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The Interest Rate in a Monetary Economy

Kehrwald, Bernie (2014): The Interest Rate in a Monetary Economy.

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Abstract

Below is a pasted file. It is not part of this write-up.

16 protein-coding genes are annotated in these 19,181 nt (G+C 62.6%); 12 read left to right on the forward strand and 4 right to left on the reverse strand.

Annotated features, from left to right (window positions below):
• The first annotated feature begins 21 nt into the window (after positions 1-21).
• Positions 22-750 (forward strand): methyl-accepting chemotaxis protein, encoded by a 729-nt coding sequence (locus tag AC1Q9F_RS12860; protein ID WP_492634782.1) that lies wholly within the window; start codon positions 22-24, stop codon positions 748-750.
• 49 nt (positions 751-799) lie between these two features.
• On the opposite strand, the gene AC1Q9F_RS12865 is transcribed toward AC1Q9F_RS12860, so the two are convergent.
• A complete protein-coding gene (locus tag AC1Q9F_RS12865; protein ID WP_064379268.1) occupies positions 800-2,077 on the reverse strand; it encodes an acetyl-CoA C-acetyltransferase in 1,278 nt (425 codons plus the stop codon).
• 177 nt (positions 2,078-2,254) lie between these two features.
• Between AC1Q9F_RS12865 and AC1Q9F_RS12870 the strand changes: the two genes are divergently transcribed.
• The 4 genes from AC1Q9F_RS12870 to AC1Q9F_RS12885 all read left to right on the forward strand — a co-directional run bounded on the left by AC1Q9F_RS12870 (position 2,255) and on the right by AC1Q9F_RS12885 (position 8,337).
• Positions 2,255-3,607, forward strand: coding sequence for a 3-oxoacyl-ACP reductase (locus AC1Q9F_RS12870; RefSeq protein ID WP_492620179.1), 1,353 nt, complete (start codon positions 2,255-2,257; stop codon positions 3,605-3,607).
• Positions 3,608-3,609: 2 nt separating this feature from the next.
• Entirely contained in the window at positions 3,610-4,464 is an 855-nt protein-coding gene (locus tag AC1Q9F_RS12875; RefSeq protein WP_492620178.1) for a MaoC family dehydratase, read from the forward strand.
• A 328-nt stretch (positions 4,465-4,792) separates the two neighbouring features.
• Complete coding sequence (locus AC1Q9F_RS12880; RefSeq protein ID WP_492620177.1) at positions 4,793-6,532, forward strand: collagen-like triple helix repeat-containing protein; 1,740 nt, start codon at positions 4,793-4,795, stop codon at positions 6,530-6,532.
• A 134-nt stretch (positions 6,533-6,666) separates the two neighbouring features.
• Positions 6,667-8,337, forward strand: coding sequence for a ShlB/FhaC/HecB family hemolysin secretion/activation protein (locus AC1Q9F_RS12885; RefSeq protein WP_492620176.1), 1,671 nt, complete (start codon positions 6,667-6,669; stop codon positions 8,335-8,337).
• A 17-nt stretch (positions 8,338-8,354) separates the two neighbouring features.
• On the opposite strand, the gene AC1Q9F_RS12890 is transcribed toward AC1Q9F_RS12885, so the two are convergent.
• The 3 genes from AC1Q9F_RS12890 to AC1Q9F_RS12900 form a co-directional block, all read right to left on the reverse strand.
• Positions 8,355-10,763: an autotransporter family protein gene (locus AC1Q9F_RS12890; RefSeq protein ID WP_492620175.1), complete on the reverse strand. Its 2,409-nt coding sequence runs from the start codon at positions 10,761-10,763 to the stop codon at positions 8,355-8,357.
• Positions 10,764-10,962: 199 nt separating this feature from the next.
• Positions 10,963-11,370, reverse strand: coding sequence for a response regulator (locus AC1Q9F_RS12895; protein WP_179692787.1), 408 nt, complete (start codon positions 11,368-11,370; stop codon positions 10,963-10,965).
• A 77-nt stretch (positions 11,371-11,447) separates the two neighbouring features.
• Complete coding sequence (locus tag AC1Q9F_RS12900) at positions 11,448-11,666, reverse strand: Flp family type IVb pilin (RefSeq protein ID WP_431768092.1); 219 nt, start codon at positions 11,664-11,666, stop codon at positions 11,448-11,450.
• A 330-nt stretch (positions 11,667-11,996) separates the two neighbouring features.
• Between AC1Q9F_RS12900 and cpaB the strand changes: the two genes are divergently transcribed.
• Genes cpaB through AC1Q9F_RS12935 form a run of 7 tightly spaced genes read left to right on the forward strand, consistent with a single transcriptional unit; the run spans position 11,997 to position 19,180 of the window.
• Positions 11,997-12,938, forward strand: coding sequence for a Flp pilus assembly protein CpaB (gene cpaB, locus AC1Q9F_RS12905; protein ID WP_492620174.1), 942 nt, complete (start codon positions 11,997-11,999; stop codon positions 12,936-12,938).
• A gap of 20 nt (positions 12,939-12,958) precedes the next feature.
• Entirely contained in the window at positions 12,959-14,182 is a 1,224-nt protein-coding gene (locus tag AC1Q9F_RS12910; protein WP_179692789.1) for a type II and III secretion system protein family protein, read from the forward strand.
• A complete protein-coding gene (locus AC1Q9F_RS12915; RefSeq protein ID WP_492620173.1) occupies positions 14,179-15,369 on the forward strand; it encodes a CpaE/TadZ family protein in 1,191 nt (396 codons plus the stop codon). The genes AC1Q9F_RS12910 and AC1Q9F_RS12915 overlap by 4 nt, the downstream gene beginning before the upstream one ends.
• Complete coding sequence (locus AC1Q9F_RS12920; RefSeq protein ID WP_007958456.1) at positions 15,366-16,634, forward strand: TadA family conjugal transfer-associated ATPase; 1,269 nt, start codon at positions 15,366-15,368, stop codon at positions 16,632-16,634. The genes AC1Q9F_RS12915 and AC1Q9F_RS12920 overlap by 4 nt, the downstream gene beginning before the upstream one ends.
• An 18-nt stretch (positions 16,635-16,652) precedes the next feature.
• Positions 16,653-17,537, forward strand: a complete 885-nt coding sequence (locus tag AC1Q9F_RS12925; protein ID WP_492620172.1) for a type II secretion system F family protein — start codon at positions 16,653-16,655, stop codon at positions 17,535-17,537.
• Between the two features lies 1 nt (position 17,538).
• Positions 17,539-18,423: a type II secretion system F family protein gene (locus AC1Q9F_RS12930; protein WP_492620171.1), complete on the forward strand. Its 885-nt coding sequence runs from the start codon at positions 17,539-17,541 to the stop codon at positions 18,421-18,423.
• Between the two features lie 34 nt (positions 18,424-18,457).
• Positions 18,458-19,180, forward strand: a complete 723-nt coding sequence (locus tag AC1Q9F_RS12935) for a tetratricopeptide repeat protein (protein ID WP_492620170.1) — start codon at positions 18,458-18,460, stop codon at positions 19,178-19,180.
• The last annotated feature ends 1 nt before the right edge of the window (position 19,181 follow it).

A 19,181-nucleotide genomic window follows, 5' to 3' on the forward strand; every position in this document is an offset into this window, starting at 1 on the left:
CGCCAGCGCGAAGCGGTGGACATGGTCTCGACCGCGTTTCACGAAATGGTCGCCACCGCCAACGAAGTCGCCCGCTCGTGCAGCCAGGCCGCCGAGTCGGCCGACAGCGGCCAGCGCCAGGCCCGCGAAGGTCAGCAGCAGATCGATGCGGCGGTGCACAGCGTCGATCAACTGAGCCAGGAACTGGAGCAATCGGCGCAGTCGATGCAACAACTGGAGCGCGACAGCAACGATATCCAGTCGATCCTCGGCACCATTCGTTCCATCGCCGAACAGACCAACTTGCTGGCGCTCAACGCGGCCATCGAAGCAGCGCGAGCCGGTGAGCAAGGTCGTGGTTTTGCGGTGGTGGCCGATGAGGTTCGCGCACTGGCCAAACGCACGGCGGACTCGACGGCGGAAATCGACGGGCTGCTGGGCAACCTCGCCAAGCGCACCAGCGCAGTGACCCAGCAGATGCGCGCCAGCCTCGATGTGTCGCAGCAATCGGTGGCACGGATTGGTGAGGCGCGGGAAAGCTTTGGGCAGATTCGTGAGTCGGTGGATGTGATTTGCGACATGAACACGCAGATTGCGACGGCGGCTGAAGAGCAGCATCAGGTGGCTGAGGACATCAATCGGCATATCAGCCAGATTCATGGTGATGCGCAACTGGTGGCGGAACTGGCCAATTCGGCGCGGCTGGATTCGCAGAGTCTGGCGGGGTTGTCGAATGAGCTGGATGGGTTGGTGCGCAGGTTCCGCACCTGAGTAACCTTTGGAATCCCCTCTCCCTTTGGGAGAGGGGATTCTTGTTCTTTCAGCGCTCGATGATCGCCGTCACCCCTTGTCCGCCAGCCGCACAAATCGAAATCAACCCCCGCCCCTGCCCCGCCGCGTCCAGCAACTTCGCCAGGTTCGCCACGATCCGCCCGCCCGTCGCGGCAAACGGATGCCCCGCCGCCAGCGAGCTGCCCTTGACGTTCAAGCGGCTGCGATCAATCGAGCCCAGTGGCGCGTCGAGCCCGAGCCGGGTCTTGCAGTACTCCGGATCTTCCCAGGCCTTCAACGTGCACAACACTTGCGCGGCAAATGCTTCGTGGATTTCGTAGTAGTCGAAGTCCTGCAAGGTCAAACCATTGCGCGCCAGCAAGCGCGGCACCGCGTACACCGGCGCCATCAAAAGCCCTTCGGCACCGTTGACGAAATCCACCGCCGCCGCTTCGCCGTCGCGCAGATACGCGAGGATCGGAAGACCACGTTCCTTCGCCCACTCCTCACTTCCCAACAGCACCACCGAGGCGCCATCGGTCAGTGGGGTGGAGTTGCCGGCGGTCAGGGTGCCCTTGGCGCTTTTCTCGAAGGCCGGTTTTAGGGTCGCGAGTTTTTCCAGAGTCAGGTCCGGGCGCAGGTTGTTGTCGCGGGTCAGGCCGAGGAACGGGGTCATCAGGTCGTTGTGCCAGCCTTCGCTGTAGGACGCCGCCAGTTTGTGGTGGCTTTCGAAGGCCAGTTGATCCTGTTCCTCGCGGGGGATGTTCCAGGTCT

Major central banks have pointed out that basic economic models describe the monetary system inaccurately. In this context, the current paper presents a model of interest rate determination based on a sound description of the monetary system. Its novelty is providing an alternative credit supply function that represents planned savings. Further, the model is compared with three standard theories. The main conclusions are threefold. First, under certain assumptions, the viewpoint of loanable funds theory that the interest rate balances savings and investments can be reconciled with a monetary economy. However, the balancing process is not a market mechanism. Loanable funds theory must therefore be reinterpreted. Second, liquidity preference theory is insufficient to explain the interest rate level in a modern monetary economy. Third, endogenous money theory describes a monetary economy correctly in principle, but it is incomplete without the above-mentioned credit supply function.

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